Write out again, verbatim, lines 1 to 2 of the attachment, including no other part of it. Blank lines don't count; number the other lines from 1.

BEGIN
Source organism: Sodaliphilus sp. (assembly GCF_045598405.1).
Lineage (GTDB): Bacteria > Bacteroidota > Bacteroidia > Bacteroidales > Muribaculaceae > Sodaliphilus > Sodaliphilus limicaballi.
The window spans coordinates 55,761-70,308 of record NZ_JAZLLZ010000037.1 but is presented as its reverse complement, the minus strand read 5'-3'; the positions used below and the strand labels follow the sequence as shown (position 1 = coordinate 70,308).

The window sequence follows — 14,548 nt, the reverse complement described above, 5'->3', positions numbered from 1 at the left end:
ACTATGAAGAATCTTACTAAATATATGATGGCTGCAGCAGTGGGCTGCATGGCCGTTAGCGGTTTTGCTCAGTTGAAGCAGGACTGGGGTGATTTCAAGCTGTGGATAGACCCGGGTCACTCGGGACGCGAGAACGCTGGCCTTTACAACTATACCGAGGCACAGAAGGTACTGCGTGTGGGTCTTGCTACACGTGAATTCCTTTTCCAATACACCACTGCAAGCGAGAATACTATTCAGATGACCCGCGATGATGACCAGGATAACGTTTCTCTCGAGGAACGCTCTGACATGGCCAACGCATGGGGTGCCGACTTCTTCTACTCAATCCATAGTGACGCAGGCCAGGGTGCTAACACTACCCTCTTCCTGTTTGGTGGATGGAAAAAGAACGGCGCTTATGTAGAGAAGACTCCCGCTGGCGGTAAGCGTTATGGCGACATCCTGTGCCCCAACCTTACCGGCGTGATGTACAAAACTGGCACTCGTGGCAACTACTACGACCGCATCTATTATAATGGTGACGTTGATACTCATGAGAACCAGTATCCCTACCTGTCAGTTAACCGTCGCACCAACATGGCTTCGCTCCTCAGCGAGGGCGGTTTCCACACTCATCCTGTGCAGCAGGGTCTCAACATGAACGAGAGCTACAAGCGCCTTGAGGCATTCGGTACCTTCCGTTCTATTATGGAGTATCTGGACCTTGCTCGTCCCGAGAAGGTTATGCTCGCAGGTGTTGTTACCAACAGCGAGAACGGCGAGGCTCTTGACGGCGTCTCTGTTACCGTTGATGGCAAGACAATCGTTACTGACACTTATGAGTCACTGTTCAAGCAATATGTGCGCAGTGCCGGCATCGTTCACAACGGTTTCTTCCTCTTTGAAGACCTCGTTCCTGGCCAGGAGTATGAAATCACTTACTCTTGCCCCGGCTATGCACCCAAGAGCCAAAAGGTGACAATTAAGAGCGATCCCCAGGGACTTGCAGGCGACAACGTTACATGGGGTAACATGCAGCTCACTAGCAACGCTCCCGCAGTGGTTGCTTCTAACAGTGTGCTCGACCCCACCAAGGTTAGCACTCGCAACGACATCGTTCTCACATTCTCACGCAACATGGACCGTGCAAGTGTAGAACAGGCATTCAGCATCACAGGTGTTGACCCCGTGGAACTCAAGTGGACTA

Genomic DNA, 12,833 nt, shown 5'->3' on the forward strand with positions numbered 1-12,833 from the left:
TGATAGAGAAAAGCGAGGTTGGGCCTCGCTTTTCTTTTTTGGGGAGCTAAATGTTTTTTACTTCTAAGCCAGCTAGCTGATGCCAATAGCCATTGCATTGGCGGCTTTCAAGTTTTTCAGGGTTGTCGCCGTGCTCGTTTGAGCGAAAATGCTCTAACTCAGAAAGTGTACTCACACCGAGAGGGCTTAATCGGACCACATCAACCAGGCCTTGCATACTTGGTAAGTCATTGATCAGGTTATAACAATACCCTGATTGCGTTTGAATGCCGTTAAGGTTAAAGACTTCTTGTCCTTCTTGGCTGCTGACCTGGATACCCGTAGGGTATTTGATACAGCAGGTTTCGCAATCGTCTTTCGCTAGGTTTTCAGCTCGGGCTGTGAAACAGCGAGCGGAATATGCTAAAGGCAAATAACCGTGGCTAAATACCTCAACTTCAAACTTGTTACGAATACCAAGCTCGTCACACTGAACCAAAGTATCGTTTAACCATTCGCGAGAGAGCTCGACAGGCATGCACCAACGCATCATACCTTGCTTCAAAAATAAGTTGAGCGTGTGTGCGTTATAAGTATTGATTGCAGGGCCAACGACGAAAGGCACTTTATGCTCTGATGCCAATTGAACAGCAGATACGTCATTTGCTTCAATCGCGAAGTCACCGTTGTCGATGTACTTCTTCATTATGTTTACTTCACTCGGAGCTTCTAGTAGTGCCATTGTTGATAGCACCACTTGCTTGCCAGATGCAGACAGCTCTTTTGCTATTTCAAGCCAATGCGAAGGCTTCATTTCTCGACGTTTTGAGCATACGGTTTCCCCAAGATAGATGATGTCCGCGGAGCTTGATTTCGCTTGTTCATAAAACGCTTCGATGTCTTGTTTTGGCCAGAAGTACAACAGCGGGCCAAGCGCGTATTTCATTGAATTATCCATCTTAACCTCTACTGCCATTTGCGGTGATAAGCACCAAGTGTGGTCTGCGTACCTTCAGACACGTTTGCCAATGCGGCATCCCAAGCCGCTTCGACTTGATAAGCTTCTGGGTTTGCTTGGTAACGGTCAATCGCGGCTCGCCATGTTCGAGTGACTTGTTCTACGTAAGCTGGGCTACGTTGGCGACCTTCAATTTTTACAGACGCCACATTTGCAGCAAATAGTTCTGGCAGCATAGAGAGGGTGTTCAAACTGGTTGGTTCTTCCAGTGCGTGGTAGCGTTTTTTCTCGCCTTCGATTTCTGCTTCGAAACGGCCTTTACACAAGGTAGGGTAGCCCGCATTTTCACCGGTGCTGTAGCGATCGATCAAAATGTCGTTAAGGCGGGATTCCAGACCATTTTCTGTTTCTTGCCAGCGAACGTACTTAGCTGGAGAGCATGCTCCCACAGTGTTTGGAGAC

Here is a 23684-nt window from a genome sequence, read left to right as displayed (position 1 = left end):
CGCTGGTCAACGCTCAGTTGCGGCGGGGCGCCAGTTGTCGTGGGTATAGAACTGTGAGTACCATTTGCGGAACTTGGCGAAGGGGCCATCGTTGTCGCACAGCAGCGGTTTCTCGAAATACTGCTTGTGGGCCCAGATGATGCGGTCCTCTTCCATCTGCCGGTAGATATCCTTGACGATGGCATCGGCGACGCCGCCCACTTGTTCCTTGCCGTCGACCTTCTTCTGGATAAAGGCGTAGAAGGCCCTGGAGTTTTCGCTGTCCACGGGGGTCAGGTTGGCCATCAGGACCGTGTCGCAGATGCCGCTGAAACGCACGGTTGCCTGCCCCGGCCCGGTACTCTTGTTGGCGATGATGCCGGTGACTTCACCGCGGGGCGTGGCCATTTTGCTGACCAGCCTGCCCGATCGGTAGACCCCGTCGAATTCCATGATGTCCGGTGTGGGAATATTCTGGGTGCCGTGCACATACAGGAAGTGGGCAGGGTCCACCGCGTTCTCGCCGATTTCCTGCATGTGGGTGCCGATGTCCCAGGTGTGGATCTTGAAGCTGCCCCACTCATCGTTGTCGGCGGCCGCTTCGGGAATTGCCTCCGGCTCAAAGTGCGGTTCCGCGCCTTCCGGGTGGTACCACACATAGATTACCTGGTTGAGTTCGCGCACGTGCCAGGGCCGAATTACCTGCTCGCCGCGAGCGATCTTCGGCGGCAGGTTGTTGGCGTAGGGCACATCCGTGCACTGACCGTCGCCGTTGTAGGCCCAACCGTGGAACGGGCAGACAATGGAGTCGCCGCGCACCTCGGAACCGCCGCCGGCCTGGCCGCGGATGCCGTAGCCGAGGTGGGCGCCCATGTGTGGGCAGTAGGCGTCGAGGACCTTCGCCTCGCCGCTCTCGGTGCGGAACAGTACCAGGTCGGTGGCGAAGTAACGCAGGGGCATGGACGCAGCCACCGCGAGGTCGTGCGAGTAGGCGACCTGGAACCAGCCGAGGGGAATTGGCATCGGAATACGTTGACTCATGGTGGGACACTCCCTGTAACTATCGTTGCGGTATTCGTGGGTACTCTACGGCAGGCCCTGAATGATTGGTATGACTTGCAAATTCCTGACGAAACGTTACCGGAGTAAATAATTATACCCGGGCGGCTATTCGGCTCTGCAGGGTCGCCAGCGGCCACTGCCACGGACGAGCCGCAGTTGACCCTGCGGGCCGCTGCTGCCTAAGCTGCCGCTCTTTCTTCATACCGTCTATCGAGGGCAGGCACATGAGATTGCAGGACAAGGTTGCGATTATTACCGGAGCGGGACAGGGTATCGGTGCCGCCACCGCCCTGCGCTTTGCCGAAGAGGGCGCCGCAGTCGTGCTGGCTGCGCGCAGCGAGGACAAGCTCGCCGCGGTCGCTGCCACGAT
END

Source organism: Sodaliphilus sp. (assembly GCF_045598405.1).
Lineage (GTDB): Bacteria > Bacteroidota > Bacteroidia > Bacteroidales > Muribaculaceae > Sodaliphilus > Sodaliphilus limicaballi.